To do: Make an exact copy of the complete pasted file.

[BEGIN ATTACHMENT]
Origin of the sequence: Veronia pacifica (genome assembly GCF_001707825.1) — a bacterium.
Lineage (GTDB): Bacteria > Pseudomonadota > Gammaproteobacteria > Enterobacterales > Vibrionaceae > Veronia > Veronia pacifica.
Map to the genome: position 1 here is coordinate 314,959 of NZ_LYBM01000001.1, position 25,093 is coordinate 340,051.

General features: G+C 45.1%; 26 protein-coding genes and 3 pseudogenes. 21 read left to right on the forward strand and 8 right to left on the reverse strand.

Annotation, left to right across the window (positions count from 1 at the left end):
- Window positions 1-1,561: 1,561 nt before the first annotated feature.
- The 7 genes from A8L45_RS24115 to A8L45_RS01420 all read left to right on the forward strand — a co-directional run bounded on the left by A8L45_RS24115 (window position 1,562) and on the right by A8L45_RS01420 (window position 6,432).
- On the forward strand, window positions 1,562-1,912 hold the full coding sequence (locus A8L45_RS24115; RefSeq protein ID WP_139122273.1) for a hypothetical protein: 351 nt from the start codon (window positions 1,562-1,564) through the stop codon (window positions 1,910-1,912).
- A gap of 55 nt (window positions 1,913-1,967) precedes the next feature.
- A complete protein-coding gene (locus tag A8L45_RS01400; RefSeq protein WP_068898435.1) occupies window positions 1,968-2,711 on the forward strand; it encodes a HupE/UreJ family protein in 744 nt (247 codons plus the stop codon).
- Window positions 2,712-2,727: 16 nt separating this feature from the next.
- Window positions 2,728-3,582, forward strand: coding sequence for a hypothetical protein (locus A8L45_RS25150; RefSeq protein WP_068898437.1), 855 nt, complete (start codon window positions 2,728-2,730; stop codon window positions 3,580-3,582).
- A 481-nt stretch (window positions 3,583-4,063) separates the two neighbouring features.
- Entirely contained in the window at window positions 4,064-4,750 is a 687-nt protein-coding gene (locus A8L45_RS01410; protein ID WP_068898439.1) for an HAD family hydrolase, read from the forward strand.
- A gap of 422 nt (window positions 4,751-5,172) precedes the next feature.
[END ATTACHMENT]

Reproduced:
Origin of the sequence: Veronia pacifica (genome assembly GCF_001707825.1) — a bacterium.
Lineage (GTDB): Bacteria > Pseudomonadota > Gammaproteobacteria > Enterobacterales > Vibrionaceae > Veronia > Veronia pacifica.
Map to the genome: position 1 here is coordinate 314,959 of NZ_LYBM01000001.1, position 25,093 is coordinate 340,051.

General features: G+C 45.1%; 26 protein-coding genes and 3 pseudogenes. 21 read left to right on the forward strand and 8 right to left on the reverse strand.

Annotation, left to right across the window (positions count from 1 at the left end):
- Window positions 1-1,561: 1,561 nt before the first annotated feature.
- The 7 genes from A8L45_RS24115 to A8L45_RS01420 all read left to right on the forward strand — a co-directional run bounded on the left by A8L45_RS24115 (window position 1,562) and on the right by A8L45_RS01420 (window position 6,432).
- On the forward strand, window positions 1,562-1,912 hold the full coding sequence (locus A8L45_RS24115; RefSeq protein ID WP_139122273.1) for a hypothetical protein: 351 nt from the start codon (window positions 1,562-1,564) through the stop codon (window positions 1,910-1,912).
- A gap of 55 nt (window positions 1,913-1,967) precedes the next feature.
- A complete protein-coding gene (locus tag A8L45_RS01400; RefSeq protein WP_068898435.1) occupies window positions 1,968-2,711 on the forward strand; it encodes a HupE/UreJ family protein in 744 nt (247 codons plus the stop codon).
- Window positions 2,712-2,727: 16 nt separating this feature from the next.
- Window positions 2,728-3,582, forward strand: coding sequence for a hypothetical protein (locus A8L45_RS25150; RefSeq protein WP_068898437.1), 855 nt, complete (start codon window positions 2,728-2,730; stop codon window positions 3,580-3,582).
- A 481-nt stretch (window positions 3,583-4,063) separates the two neighbouring features.
- Entirely contained in the window at window positions 4,064-4,750 is a 687-nt protein-coding gene (locus A8L45_RS01410; protein ID WP_068898439.1) for an HAD family hydrolase, read from the forward strand.
- A gap of 422 nt (window positions 4,751-5,172) precedes the next feature.